According to Boeing, cabin air is constantly being replaced by pressurized fresh air from outside. That air also passes through filters that remove 99.97 percent of any airborne pathogens like bacteria and viruses.

But frequently used surfaces like tray tables, pillows, seat arms, seats, toilets and sinks are less sanitary, often contacted by hundreds of passengers in a single day.

Popular science and technology blog iO9 consulted microbiology experts who explained that one toilet per 50 passengers is a far more likely reason you’ll fall ill than the air.

The answer — don’t bother with the facial mask, opt for disinfectant wipes and hand sanitizer instead.

airplane food

Silence makes the taste grow fonder.

4. Why airline food tastes bad

Myth: Airline food is disgusting because it’s cheap and pre-processed.

Fact: Airline food actually tastes OK; it’s the noise from the engine that distracts us.

It’s hard to comprehend at first, but the University of Manchester research article, “Effect of background noise on food perception” published by the BBC, reported that if background noise is too loud, it might draw attention away from the taste of food and towards the noise.

In the article, researcher Andy Woods fed various foods to people while they were listening to nothing or noise through headphones. He found that noisy conditions caused the subjects’ perception of saltiness and sweetness to lower, and their perception of crunchiness to increase.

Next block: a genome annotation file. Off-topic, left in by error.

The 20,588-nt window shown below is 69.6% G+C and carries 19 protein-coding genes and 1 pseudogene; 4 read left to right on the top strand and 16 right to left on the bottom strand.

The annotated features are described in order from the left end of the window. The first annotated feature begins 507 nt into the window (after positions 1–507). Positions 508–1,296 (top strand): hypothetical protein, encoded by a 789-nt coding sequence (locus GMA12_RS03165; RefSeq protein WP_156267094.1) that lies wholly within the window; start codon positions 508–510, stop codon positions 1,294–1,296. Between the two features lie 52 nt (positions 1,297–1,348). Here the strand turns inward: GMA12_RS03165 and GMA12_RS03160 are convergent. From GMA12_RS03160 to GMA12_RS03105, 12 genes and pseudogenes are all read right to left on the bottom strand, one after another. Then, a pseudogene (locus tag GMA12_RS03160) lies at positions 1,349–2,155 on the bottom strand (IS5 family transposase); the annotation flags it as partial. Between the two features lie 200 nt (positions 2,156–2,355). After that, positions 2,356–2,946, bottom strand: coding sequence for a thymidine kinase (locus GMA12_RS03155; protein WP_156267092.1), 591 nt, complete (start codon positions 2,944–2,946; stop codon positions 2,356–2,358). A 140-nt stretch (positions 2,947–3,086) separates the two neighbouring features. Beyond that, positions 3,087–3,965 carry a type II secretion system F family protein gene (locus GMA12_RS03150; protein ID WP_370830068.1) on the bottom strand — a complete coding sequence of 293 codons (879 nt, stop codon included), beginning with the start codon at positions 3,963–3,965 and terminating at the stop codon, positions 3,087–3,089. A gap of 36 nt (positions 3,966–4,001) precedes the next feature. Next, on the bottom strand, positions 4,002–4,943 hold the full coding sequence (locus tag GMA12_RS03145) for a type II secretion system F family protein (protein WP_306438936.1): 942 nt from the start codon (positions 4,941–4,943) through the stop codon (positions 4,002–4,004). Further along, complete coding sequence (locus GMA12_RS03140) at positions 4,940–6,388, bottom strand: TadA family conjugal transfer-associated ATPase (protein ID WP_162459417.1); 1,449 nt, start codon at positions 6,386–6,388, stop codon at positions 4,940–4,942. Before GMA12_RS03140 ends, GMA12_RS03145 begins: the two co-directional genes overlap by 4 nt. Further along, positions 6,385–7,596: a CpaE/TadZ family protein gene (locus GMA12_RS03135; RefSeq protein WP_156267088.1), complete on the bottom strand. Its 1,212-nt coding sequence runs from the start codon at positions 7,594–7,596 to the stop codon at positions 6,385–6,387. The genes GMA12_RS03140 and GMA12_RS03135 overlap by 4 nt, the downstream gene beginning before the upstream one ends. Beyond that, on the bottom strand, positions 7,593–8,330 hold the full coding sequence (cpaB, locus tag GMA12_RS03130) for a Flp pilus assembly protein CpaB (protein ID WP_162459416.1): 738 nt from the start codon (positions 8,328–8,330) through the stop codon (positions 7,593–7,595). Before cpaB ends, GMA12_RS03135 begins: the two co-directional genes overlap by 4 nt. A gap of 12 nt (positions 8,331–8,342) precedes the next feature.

So the loud and constant noise from an aircraft’s engines could have the same effect, he explains.


brace position

A proven position for injury minimization.

5. Why we brace during an emergency

Myth: We brace to make us feel like we have a chance of surviving; we brace to ensure we are still and calm during an emergency; we brace to preserve our dental records so coroners can identify us after a crash.

Fact: The Australian Government Civil Aviation Safety Authority clarifies, “It has been proven that passengers who assume the brace position sustain substantially less serious injuries than other passengers.”

Furthermore, the Federal Aviation Administration regulatory guideline says bracing is meant to reduce secondary impact, by positioning the body (particularly the head) against the surface it would strike during impact.

The other reason to brace is to reduce flailing around. And we all know that flailing — in any situation — will get you hurt.

texting on a plane

“Words With Friends” can get you, and your airline, into trouble.

6. Why we turn off cell phones

Myth: Cell phone signals interefere with aircraft electronics.